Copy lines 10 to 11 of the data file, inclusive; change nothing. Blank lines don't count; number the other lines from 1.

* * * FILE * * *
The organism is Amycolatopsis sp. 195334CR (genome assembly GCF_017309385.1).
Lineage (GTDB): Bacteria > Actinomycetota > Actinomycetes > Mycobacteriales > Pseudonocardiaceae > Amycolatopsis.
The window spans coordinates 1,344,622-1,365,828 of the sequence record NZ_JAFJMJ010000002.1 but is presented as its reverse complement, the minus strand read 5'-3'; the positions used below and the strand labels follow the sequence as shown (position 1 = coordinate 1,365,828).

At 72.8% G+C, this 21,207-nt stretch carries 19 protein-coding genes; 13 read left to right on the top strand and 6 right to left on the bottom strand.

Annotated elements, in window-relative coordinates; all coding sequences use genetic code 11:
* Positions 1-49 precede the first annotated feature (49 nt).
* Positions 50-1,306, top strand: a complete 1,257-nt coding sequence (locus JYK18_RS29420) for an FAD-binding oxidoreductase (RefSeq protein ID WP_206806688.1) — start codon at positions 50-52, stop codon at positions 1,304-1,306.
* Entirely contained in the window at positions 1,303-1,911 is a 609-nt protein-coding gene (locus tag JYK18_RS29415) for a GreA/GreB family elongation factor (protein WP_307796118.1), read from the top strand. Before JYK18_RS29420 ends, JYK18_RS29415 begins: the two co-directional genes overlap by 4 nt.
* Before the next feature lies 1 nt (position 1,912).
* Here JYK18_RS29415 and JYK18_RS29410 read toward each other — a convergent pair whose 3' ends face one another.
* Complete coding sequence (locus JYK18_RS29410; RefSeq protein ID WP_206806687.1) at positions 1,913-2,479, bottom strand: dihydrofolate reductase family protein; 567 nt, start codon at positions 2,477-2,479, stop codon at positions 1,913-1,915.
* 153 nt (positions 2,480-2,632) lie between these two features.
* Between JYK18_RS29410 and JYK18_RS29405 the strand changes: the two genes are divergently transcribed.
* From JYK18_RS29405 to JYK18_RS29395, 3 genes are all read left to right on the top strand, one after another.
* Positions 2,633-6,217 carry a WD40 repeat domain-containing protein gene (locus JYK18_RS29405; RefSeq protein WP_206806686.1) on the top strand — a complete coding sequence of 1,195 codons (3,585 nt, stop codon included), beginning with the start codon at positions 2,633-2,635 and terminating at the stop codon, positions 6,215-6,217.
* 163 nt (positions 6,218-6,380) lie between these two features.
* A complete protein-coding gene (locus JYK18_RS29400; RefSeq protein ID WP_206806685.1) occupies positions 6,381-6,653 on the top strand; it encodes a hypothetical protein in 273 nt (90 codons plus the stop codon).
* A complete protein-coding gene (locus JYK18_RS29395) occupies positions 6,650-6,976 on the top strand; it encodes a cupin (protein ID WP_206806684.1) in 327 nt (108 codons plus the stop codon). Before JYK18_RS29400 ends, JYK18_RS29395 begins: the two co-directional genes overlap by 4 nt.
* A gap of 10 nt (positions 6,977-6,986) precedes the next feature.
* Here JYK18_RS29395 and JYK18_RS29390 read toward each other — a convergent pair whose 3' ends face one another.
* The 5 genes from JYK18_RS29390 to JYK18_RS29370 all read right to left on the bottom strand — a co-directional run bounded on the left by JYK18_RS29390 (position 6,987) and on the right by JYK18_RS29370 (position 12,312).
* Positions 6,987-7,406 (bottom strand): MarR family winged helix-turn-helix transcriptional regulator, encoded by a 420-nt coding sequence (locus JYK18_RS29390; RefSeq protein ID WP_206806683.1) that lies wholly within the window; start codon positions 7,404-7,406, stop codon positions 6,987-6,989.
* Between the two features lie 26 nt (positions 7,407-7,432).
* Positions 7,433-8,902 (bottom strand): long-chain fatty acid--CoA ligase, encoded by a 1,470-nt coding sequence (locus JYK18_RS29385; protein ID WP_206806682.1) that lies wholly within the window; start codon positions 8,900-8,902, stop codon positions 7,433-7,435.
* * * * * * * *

* Here JYK18_RS29415 and JYK18_RS29410 read toward each other — a convergent pair whose 3' ends face one another.
* Complete coding sequence (locus JYK18_RS29410; RefSeq protein ID WP_206806687.1) at positions 1,913-2,479, bottom strand: dihydrofolate reductase family protein; 567 nt, start codon at positions 2,477-2,479, stop codon at positions 1,913-1,915.